About Gas Odorization
Natural gas (and propane) by itself is fragrance-free and combustible, a dangerous combination. If ignitable gases are left undetected by the nose, a dangerous and potentially disastrous condition is created. The impetus to add an odor (odorized natural gas) to gases was formed in 1937, when non-odorized natural gas ignited in a Texas school, killing over 200 children. Today, federal regulations mandate the odorization (49 CFR 192.625) of combustible gases so that an individual can detect the odorized gas by its odor.
This regulation mandates that, at all times, combustible gases must be detectable at one-fifth of the lower explosive limit by a person with an ordinary sense of smell. Studies showed that odorous chemicals (chemicals that stink) are the best warning agent. Subsequently, companies developed compounds or odorants to inject gas lines to act as a warning means, resulting in natural gas odorization.
To learn more about natural gas odorization, visit “What is natural gas odorization?”
Everything you Never Knew you Wanted to Ask
Odorization is the process of injecting an odorant into gas to make it detectable to a person who has an ordinary sense of smell. Read More >
The odorizer or odorant injection system is the equipment that infuses odorant into a gas stream. There are chemical injection and chemical vaporization systems. GPL manufactures odorant injections systems.
The odorant is the compound or chemical, often mercaptan, that is injected into the gas to make it detectable with its scent.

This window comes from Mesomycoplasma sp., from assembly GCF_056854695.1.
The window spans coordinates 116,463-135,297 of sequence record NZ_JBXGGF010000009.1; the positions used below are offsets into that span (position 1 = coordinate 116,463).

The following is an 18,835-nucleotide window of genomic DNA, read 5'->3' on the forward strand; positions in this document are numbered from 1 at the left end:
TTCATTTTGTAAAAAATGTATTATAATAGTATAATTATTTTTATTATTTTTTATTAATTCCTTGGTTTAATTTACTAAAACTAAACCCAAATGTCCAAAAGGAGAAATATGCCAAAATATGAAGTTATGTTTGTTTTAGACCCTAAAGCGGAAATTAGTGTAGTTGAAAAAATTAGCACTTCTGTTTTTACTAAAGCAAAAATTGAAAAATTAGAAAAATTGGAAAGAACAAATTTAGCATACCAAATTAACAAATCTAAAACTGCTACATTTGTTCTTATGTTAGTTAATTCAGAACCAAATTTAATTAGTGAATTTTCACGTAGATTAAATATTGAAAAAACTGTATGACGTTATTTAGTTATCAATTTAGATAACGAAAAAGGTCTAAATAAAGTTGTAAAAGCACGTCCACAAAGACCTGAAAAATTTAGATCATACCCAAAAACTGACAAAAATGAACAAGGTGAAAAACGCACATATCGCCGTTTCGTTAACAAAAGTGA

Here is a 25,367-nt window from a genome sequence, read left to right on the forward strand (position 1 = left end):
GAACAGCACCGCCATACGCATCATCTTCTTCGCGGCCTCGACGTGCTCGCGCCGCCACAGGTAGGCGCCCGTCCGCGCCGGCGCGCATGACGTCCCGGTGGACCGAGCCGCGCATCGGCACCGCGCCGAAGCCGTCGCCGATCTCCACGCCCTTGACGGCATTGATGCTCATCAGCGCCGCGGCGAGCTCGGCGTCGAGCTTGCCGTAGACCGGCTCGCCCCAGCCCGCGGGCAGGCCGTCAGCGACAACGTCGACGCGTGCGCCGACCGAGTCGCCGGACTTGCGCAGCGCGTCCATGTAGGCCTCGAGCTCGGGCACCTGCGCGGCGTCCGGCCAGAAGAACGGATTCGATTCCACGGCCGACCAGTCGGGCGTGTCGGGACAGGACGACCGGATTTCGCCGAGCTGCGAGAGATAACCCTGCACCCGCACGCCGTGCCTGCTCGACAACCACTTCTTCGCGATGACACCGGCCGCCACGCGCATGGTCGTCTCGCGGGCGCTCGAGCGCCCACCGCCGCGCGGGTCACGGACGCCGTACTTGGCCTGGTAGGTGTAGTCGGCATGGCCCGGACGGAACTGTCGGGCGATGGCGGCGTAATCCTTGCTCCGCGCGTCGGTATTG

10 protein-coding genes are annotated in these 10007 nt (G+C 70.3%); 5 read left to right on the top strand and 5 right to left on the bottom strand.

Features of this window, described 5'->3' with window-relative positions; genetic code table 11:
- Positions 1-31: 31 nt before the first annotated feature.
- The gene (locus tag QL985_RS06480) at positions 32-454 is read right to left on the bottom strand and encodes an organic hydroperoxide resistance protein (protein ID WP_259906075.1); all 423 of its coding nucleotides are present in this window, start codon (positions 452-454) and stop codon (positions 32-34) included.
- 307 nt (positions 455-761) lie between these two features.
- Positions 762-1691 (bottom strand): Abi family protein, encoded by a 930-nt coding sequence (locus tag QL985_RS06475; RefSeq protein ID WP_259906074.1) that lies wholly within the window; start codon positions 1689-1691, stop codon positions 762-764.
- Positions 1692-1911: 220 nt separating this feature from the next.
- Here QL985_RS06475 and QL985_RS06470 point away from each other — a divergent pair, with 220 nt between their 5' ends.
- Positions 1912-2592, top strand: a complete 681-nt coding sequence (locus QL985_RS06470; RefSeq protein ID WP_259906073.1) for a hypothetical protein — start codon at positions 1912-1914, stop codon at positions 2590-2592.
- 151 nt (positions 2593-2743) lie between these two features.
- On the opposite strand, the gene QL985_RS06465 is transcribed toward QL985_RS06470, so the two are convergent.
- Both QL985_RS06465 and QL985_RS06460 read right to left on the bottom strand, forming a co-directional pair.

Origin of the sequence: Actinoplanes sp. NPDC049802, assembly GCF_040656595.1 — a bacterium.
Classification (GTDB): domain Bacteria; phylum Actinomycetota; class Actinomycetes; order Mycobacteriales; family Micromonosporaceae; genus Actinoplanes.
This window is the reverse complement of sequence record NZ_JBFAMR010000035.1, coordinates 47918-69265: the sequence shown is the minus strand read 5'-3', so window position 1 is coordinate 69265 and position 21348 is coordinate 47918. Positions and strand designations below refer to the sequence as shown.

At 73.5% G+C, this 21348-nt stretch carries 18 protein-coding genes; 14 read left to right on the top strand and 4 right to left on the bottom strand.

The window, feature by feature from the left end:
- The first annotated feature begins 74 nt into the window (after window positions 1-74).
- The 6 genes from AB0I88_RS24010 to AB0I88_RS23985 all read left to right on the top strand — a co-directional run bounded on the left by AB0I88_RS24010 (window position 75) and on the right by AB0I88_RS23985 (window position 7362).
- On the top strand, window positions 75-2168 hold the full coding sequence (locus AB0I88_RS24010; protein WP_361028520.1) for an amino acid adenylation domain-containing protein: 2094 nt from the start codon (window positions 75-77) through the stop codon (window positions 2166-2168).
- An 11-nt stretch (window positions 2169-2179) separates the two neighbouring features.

How much odorant is added to natural gas? Natural Gas is odorized so that a person with a normal sense of smell can detect it at a concentration that is well below the explosive range. The level of odorant may change depending on the applicable local codes; however, an odorant concentration between 0.5 to 1.0 percent by volume is typical. Read More >
The lower explosive limit (LEL) is the lowest concentration (by percentage) of a gas or vapor in the air that can ignite in the presence of an ignition source. Below the LEL, the gas is too lean to burn. For methane, the primary gas of natural gas, the LEL is 5%. Likewise, the upper explosive limit (UEL) is the highest concentration (by percentage) of a gas or vapor in air that can ignite in the presence of an ignition source. The UEL for methane is 15%. When above the UEL, the gas is too rich to ignite.
Mercaptan is a toxic gas but when used at the appropriate levels to odorize gas there is no health risk. Read More >
Through our GPL-authorized service provider, we offer our clients a one-stop acquisition experience, to ensure excellent service while minimizing oversight and scheduling challenges.
GPL Odorizers offers full packaged odorization skids with the odorizer, ASME odorant tank, and containment assemblies; in both vertical and horizontal tank configurations.
Given that our units are engineered with “redundancy” in mind, there are only a few replacement parts.
We strive to provide low maintenance, easy to operate and maintain odorizers.